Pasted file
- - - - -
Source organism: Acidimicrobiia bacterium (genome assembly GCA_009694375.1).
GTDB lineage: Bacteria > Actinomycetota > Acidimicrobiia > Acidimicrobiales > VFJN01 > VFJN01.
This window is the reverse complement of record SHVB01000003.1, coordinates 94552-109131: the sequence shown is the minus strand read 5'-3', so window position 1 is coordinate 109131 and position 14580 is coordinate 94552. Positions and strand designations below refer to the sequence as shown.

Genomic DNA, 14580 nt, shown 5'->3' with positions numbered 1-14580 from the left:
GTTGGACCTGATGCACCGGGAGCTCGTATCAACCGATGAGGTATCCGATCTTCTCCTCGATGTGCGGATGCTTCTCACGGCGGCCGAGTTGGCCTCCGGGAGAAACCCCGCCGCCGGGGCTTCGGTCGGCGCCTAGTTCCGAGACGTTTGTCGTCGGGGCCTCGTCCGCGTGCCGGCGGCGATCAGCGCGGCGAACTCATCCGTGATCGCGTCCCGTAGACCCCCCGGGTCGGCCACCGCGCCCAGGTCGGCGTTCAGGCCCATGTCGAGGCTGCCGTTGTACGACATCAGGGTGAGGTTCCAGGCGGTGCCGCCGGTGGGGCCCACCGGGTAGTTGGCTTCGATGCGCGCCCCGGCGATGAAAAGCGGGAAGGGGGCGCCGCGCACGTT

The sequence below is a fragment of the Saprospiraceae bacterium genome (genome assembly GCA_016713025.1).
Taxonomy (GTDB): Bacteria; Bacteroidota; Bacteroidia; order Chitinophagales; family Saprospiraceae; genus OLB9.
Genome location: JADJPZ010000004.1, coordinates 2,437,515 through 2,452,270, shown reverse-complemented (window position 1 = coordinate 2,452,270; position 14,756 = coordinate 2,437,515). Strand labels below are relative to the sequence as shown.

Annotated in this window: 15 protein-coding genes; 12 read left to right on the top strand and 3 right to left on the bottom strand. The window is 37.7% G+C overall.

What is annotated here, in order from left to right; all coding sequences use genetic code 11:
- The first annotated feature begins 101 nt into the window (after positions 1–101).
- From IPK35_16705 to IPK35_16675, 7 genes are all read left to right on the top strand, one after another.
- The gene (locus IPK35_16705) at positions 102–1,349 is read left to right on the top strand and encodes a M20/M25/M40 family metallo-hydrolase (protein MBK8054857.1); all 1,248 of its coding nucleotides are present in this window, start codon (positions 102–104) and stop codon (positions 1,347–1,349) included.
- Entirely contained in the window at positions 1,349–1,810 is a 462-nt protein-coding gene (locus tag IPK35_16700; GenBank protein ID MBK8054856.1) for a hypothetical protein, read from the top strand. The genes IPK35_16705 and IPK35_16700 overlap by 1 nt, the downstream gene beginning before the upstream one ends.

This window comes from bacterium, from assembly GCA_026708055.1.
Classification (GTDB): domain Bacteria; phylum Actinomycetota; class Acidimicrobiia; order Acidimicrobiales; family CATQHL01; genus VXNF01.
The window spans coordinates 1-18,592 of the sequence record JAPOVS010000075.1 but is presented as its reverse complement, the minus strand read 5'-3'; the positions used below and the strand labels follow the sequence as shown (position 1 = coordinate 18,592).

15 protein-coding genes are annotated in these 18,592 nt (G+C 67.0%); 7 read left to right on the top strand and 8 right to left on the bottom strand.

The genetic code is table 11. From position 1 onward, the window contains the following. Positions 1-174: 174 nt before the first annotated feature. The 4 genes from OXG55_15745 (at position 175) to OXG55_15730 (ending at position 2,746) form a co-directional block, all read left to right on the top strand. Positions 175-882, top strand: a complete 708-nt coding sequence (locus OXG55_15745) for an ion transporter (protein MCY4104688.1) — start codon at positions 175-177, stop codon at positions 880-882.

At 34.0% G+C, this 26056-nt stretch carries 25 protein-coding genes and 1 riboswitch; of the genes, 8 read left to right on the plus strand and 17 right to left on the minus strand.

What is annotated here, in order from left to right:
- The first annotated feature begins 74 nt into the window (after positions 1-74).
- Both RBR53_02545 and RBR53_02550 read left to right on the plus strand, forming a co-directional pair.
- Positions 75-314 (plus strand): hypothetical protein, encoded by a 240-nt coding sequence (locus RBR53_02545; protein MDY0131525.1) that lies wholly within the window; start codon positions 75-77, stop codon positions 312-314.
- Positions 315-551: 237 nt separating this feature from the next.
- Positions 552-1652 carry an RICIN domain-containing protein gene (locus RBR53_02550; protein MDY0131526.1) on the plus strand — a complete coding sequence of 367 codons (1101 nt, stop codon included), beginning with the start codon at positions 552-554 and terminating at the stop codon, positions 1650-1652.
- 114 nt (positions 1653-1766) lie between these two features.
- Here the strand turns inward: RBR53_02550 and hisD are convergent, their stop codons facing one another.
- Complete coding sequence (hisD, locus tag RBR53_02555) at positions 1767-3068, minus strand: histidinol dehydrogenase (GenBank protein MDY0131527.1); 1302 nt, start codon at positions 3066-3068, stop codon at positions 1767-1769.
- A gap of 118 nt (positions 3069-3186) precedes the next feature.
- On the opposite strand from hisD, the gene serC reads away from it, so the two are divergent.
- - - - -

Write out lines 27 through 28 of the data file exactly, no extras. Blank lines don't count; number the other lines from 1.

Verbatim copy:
- 114 nt (positions 1653-1766) lie between these two features.
- Here the strand turns inward: RBR53_02550 and hisD are convergent, their stop codons facing one another.